Local tax measures that would fund water and flood protection-related projects, open space preservation and Caltrain are winning handily with early election results tallied so far by election officials.

Measure S—a parcel tax that would continue to fund Valley Water’s Safe, Clean Water and Natural Flood Protection program—is winning with about 76 percent of the votes counted as of 12pm Nov. 4. The tally in favor lost some ground overnight Nov. 3, but Measure S still appears headed for the minimum two-thirds majority required for passage.

If approved, Measure S could raise up to $45.5 million annually for capital projects that improve the valley’s drinking supply and flood protection. These projects include $54.1 million for Anderson Dam; $46.3 million for Upper Llagas Creek; $10 million for the Pacheco Reservoir expansion; $9.8 million for pipeline improvements and upgrades; and $38.7 million for encampment cleanup, among many other projects, according to Valley Water.

Opponents of Measure S were concerned that the parcel tax contains no sunset date, and rather will continue until the voters reject it in a future election.

Santa Clara Valley Open Space Authority’s Measure T is winning by a sizable margin as of Nov. 4. About 82 percent of votes cast so far are in favor of Measure T, a $24 parcel tax that would protect and preserve undeveloped and natural open spaces throughout the valley. Measure T also requires a two-thirds majority.

The Measure T vote count showed a slip in support with overnight ballot counting. At 9pm Nov 3, the measure was ahead with 89 percent of the votes counted, according to the county registrar’s office. At press time, votes cast were 82 percent in favor.

Measure T proponents declared victory Nov. 4.

“Now more than ever, the protection of nature in and near our urban communities is vital for public health and building resilience to climate change. During Covid-19, we’ve seen a tremendous increase in visitation at our open space preserves,” Andrea Mackenzie, Open Space Authority General Manager, said in a statement. “The voters have made clear that they consider access to parks and open space essential to their physical and mental health.”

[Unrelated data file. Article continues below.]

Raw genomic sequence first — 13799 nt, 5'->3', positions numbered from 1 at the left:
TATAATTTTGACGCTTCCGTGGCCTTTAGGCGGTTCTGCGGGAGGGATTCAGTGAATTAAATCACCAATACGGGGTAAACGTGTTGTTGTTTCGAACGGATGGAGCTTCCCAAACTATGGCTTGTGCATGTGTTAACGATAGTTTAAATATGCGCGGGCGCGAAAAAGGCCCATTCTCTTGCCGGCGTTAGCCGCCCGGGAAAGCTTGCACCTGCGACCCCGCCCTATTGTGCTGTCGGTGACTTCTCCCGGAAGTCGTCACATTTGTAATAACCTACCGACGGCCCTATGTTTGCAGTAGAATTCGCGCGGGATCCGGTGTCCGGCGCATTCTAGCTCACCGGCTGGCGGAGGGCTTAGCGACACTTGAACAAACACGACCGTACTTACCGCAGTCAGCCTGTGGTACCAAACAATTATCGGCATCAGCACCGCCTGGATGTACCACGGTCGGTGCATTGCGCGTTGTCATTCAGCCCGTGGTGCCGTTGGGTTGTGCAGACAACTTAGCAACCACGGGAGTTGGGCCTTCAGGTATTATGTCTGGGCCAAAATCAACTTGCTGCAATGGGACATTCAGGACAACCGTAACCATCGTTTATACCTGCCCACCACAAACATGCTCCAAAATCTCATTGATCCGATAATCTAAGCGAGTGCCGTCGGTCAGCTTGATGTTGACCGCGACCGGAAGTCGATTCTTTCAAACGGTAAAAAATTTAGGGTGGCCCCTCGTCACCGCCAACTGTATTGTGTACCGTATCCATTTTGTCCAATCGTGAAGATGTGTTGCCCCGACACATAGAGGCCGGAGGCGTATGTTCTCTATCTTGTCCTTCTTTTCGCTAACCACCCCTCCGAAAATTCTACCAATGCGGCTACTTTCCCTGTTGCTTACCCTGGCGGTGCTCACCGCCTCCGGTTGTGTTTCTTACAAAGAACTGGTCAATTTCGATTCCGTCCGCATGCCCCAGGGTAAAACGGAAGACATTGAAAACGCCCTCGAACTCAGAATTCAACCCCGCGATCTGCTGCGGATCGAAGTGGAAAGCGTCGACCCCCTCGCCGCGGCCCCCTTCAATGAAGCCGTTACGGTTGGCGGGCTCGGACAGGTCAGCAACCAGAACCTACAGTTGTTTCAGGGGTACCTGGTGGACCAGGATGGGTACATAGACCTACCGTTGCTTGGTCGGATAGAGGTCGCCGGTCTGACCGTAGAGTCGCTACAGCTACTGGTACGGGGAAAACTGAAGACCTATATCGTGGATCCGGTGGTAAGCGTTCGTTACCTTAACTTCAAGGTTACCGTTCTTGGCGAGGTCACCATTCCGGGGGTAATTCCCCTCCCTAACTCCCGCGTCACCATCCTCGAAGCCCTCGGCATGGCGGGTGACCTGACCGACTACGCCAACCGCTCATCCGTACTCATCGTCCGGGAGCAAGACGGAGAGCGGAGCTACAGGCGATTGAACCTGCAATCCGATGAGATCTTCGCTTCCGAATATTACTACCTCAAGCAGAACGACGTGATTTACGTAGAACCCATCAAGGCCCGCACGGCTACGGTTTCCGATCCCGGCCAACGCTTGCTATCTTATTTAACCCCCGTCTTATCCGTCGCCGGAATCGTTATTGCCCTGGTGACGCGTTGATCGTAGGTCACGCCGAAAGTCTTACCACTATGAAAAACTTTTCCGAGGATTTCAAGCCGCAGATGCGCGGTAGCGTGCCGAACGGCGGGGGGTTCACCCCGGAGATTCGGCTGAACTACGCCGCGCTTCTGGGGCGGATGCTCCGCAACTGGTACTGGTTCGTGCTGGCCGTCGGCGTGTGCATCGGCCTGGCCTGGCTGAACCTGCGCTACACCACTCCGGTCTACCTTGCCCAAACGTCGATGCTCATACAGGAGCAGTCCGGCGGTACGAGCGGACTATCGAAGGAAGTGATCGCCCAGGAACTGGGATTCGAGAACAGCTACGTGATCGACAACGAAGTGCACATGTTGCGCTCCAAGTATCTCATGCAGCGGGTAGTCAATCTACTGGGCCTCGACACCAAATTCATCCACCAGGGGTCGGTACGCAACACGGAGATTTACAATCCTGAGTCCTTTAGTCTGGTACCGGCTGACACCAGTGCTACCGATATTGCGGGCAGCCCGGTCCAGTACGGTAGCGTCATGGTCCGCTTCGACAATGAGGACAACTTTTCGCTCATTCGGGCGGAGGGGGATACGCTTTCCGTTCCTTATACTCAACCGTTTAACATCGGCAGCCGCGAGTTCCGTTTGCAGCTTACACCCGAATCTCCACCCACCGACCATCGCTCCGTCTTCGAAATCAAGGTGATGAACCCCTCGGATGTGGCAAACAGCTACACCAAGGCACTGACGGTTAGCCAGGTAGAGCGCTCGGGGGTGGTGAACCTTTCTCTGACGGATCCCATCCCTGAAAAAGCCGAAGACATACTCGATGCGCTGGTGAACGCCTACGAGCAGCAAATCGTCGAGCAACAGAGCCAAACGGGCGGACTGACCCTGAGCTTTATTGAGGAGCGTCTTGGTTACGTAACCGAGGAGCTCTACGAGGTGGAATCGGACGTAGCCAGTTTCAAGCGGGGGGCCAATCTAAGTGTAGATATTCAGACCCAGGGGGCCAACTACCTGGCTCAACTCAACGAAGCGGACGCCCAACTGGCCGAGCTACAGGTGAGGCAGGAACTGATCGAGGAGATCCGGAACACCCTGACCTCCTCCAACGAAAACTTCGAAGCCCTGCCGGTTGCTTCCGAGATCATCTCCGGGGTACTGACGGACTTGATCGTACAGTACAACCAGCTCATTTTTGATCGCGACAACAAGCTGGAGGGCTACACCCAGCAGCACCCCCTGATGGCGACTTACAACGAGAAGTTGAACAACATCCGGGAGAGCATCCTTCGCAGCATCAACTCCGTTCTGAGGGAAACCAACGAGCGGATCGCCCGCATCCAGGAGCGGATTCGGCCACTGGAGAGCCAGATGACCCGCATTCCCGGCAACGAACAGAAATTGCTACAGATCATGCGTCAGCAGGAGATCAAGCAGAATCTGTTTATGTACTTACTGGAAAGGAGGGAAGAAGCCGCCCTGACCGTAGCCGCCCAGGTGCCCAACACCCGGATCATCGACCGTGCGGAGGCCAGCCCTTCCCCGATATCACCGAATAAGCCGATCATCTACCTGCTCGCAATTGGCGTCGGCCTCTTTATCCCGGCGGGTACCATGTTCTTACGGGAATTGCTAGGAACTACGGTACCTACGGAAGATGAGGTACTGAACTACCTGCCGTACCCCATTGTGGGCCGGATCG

Holding a lead in three counties is Measure RR, a one-eighth cent sales tax that would raise up to $100 million annually for the next 30 years to fund Caltrain operations and improvements. The measure was proposed by the Peninsula Corridor Joint Powers Board, and was thus on the ballot in Santa Clara, San Mateo and San Francisco counties on Nov. 3.

As of Nov. 4, Measure RR is ahead of the two-thirds majority required to win in all three counties: 67 percent in Santa Clara, 74 percent in San Francisco and 72 percent in San Mateo.

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Michael Moore is an award-winning journalist who has worked as a reporter and editor for the Morgan Hill Times, Hollister Free Lance and Gilroy Dispatch since 2008. During that time, he has covered crime, breaking news, local government, education, entertainment and more.


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